Thankfully there is no repeat of last night’s torrential rain.

Classical Chinese

Taiwan Provincial City God Temple, No. 14, Section 1, Wuchang St, Zhongzheng District, Taipei City, Taiwan 100

Saturday afternoon is the busiest time in this traditional Taoist temple. This buzzing place is a colourful spectacle of layers of gold, red, smoke. Smart old men making offers of fruit, young women bow with smoking incense sticks clasped to their brow. I watch a strange ritual dropping of pairs of orange segment shaped red wooden pieces. A deep in prayer and concerned looking 20 year old girl does this several times. I can't even guess what this all means. Older people are sitting filling red envelopes with stacks of yellow prayers. Another woman is building a large ornamental boat and covering it with yellow pieces of paper printed with the red backwards swastika symbolising love. There is a long glass window similar to that of a bank at which some kinds of transactions are being made.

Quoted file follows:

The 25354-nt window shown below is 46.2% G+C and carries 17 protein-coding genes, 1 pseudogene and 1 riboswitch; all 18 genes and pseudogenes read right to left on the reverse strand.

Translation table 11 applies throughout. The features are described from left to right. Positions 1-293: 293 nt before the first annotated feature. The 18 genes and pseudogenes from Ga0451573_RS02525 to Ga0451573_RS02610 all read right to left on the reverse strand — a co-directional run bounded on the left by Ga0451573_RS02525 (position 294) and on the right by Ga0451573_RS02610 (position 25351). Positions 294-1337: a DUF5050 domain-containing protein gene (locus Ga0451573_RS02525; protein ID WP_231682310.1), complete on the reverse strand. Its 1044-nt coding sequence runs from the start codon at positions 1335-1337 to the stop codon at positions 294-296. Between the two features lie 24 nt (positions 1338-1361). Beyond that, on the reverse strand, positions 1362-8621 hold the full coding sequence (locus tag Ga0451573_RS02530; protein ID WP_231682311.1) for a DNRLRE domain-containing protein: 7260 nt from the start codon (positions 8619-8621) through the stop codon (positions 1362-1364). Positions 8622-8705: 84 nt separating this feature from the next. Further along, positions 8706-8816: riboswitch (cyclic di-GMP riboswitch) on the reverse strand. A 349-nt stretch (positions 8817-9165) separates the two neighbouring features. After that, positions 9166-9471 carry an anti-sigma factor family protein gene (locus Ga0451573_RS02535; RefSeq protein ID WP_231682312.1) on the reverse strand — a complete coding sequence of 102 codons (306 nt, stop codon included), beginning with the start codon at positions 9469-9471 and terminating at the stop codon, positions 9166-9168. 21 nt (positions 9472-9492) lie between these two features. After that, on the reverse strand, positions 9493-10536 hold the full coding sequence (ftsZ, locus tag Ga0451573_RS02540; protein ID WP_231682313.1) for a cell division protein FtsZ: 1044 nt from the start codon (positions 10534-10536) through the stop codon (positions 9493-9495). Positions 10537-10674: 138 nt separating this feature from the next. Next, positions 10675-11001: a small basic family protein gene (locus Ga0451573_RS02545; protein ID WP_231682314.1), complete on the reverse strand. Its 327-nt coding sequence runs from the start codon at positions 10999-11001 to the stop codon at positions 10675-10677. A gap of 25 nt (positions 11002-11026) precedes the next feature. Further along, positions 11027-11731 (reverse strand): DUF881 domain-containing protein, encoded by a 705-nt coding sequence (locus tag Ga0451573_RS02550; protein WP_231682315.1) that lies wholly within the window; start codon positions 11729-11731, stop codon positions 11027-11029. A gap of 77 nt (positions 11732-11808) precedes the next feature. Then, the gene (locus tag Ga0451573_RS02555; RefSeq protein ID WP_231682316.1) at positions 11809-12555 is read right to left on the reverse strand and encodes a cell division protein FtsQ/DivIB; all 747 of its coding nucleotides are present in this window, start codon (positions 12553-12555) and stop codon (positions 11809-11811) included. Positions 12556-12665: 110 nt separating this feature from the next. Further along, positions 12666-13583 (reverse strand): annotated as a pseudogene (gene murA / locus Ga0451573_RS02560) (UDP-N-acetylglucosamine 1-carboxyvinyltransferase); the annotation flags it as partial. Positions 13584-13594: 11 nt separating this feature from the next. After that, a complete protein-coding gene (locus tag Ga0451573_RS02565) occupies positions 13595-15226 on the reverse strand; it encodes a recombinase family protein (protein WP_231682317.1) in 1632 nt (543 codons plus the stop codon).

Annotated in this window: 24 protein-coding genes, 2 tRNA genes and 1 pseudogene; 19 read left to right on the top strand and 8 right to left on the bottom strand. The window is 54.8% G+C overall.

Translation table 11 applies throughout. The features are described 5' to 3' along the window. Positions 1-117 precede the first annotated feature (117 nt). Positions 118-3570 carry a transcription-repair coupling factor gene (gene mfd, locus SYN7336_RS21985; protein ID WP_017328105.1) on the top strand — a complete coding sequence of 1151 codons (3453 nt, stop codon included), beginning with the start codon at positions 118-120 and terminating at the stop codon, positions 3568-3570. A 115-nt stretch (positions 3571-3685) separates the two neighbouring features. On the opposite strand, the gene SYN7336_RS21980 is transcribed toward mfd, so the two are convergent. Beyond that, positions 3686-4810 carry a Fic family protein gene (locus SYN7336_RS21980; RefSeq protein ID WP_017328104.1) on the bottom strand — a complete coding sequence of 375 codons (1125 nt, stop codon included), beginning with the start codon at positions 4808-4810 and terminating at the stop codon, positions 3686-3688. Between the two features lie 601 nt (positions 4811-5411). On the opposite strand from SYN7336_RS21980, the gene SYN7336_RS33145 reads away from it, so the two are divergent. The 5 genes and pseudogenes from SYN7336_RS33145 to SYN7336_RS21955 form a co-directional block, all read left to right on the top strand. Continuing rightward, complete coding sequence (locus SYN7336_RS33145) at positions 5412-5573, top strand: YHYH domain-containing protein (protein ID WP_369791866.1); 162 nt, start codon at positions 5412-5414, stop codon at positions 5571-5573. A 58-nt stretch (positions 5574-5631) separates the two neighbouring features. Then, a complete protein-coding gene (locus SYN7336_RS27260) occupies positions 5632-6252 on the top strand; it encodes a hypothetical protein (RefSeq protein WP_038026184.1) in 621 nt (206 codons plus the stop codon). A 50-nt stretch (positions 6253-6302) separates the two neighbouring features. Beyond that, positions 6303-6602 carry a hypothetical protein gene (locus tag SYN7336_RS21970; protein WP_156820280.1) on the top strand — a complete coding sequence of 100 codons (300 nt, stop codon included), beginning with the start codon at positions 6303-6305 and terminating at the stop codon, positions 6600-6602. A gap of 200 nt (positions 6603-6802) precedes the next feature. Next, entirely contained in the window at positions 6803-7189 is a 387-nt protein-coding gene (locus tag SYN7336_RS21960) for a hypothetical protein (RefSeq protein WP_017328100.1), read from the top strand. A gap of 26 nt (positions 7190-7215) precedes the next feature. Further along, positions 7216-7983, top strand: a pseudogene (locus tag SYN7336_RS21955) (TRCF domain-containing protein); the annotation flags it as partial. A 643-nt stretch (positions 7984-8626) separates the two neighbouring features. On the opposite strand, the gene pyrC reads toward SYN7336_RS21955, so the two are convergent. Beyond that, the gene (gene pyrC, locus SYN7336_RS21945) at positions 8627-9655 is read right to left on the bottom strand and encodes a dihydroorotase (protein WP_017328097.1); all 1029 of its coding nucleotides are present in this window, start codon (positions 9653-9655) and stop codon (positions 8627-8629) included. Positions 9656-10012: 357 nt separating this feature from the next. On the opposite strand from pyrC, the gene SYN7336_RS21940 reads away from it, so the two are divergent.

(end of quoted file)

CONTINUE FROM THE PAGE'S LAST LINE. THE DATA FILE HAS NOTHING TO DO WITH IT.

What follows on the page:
A short man of about 40 in a green shirt approaches me and begins to tell me about the temple. He then hits upon inviting me to a class of Classical Chinese. Why not, I say. He leads me though a sliding door, through a kitchen and up some stairs into a hushed classroom where around 40 men and women in their 50s and above are following pages of printed Chinese characters and repeating them rite fashion as the teacher calls them out and indicates them on a video screen. I am compelled to join in with the chorus, though have no idea what I am saying. My friend, Charles is marking the sheet in pinyin and indicating the tones. He attempts to whisper and explain to me by drawing a c clef and musical notation to explain the relativity of the tones. This works differently from mandarin pronunciation. The drill then becomes harder as the class now read the characters as phrases, and this is where the tones descend to create a flowing music. We are reading classical tang poetry. Charles is a teacher of Classical Chinese, like some of the others here. For him it is essential for the Taiwanese culture to perpetuate this form of the language. I suggest that this is like learning Shakespearean English. He expresses disdain of the simplified Chinese of the mainland. The group is serious and committed. They are excited by a short visit by the director of the temple who shakes my hand warmly then makes a little speech in Classical Chinese. I have to say that the whole experience was quite eye-opening and in spite of Charles eager coaching and explanations that this is worlds away and something that has no function or relationship with anything I could ever do!